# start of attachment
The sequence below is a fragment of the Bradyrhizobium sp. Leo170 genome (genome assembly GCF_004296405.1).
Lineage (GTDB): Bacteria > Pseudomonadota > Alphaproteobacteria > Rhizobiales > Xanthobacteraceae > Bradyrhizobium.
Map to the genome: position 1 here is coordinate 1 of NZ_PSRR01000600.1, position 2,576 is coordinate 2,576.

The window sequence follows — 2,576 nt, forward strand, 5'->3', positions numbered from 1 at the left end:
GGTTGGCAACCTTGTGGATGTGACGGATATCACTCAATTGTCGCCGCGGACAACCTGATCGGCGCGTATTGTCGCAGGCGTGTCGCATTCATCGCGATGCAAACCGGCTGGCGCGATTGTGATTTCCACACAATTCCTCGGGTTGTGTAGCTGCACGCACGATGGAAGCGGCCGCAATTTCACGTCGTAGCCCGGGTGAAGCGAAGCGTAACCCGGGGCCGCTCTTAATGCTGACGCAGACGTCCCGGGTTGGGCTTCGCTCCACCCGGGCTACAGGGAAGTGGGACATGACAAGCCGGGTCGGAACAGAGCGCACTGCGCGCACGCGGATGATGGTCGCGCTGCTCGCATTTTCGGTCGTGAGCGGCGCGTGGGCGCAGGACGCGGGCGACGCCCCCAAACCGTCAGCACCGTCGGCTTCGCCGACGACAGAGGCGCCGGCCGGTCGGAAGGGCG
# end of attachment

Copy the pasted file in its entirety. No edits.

The sequence below is a fragment of the Bradyrhizobium sp. Leo170 genome (genome assembly GCF_004296405.1).
Lineage (GTDB): Bacteria > Pseudomonadota > Alphaproteobacteria > Rhizobiales > Xanthobacteraceae > Bradyrhizobium.
Map to the genome: position 1 here is coordinate 1 of NZ_PSRR01000600.1, position 2,576 is coordinate 2,576.

The window sequence follows — 2,576 nt, forward strand, 5'->3', positions numbered from 1 at the left end:
GGTTGGCAACCTTGTGGATGTGACGGATATCACTCAATTGTCGCCGCGGACAACCTGATCGGCGCGTATTGTCGCAGGCGTGTCGCATTCATCGCGATGCAAACCGGCTGGCGCGATTGTGATTTCCACACAATTCCTCGGGTTGTGTAGCTGCACGCACGATGGAAGCGGCCGCAATTTCACGTCGTAGCCCGGGTGAAGCGAAGCGTAACCCGGGGCCGCTCTTAATGCTGACGCAGACGTCCCGGGTTGGGCTTCGCTCCACCCGGGCTACAGGGAAGTGGGACATGACAAGCCGGGTCGGAACAGAGCGCACTGCGCGCACGCGGATGATGGTCGCGCTGCTCGCATTTTCGGTCGTGAGCGGCGCGTGGGCGCAGGACGCGGGCGACGCCCCCAAACCGTCAGCACCGTCGGCTTCGCCGACGACAGAGGCGCCGGCCGGTCGGAAGGGCG